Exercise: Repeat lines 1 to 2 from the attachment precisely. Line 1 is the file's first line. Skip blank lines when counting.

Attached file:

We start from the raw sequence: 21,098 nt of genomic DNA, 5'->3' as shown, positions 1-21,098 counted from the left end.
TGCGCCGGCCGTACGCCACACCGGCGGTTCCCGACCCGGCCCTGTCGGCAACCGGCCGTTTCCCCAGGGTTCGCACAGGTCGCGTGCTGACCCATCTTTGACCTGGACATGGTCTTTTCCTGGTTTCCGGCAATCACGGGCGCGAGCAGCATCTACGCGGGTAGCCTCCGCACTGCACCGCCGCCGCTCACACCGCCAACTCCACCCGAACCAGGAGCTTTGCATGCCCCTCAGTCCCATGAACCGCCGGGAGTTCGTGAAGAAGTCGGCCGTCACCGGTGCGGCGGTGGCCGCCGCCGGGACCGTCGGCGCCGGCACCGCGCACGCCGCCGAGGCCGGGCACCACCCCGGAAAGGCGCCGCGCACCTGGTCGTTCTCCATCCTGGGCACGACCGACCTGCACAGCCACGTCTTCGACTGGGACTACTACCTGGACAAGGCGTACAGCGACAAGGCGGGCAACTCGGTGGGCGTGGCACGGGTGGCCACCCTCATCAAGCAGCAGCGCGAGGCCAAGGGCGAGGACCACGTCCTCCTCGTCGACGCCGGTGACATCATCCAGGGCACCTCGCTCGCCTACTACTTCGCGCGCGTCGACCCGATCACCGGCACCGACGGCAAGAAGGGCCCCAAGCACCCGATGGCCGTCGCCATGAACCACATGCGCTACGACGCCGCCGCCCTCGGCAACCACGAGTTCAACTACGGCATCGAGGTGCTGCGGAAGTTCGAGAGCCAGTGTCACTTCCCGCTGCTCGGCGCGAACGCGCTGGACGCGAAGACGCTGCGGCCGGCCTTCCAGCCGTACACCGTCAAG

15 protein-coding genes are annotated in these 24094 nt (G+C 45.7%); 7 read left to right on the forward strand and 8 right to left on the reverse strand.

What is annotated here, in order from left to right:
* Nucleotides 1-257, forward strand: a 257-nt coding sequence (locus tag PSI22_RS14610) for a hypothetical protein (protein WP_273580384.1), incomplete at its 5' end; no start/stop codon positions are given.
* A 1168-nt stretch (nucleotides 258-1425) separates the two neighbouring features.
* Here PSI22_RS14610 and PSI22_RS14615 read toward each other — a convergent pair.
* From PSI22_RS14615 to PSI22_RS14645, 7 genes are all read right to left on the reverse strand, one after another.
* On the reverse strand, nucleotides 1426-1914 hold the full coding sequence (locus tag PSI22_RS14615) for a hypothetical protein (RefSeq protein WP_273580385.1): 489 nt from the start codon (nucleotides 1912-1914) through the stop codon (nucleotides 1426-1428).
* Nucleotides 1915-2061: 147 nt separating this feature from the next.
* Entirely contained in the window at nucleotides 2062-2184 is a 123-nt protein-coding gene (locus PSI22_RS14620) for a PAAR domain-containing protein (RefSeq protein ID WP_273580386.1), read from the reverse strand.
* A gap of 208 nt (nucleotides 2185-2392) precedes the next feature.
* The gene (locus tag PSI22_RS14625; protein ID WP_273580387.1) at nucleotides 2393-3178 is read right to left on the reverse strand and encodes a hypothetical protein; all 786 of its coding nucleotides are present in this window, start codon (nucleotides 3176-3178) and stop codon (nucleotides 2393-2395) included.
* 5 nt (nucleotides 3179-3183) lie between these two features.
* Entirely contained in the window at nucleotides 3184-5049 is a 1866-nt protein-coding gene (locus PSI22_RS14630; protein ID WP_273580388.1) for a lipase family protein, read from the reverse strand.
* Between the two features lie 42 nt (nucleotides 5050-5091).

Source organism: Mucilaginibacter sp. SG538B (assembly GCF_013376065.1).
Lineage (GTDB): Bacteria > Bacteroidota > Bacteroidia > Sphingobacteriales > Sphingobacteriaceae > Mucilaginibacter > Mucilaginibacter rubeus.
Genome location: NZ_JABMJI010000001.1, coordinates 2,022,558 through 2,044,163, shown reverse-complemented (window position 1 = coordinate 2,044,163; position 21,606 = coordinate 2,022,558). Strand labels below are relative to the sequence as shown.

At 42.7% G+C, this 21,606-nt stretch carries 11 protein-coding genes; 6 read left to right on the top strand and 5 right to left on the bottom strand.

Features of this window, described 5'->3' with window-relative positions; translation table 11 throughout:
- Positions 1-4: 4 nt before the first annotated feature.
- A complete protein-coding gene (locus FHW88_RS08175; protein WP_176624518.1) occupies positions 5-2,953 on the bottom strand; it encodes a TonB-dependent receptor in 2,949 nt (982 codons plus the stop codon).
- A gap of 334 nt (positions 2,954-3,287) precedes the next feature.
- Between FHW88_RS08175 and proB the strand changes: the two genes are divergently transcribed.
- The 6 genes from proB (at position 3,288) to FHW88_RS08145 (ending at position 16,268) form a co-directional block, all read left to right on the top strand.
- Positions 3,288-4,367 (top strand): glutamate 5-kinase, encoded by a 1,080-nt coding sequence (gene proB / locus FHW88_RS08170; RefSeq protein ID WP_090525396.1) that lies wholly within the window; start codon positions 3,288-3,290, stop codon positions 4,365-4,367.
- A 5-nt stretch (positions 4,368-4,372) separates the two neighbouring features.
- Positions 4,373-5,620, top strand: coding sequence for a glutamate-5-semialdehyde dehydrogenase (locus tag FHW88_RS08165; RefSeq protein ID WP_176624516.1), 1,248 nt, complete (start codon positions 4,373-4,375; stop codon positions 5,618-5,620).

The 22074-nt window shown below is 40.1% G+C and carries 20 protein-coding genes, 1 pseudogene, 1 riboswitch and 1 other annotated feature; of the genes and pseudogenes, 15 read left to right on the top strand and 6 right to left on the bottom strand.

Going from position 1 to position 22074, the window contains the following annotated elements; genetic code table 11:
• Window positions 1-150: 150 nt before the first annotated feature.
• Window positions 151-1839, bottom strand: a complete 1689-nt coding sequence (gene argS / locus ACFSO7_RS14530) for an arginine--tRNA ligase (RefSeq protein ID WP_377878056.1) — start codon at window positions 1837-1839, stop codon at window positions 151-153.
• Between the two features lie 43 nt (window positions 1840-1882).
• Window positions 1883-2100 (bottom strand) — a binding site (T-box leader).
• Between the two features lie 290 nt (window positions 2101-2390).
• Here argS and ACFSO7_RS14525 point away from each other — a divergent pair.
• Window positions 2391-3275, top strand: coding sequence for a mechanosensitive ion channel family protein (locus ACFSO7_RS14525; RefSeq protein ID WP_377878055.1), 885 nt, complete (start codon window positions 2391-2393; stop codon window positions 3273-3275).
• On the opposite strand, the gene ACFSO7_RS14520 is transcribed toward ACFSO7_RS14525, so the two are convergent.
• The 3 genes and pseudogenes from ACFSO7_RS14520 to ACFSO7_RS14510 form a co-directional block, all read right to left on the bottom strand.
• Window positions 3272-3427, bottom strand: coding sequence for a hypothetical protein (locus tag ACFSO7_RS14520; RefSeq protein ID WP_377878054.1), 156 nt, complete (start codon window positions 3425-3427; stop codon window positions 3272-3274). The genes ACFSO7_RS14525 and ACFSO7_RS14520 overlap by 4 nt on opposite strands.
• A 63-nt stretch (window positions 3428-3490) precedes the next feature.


We start from the raw sequence: 21,098 nt of genomic DNA, 5'->3' as shown, positions 1-21,098 counted from the left end.
TGCGCCGGCCGTACGCCACACCGGCGGTTCCCGACCCGGCCCTGTCGGCAACCGGCCGTTTCCCCAGGGTTCGCACAGGTCGCGTGCTGACCCATCTTTGACCTGGACATGGTCTTTTCCTGGTTTCCGGCAATCACGGGCGCGAGCAGCATCTACGCGGGTAGCCTCCGCACTGCACCGCCGCCGCTCACACCGCCAACTCCACCCGAACCAGGAGCTTTGCATGCCCCTCAGTCCCATGAACCGCCGGGAGTTCGTGAAGAAGTCGGCCGTCACCGGTGCGGCGGTGGCCGCCGCCGGGACCGTCGGCGCCGGCACCGCGCACGCCGCCGAGGCCGGGCACCACCCCGGAAAGGCGCCGCGCACCTGGTCGTTCTCCATCCTGGGCACGACCGACCTGCACAGCCACGTCTTCGACTGGGACTACTACCTGGACAAGGCGTACAGCGACAAGGCGGGCAACTCGGTGGGCGTGGCACGGGTGGCCACCCTCATCAAGCAGCAGCGCGAGGCCAAGGGCGAGGACCACGTCCTCCTCGTCGACGCCGGTGACATCATCCAGGGCACCTCGCTCGCCTACTACTTCGCGCGCGTCGACCCGATCACCGGCACCGACGGCAAGAAGGGCCCCAAGCACCCGATGGCCGTCGCCATGAACCACATGCGCTACGACGCCGCCGCCCTCGGCAACCACGAGTTCAACTACGGCATCGAGGTGCTGCGGAAGTTCGAGAGCCAGTGTCACTTCCCGCTGCTCGGCGCGAACGCGCTGGACGCGAAGACGCTGCGGCCGGCCTTCCAGCCGTACACCGTCAAG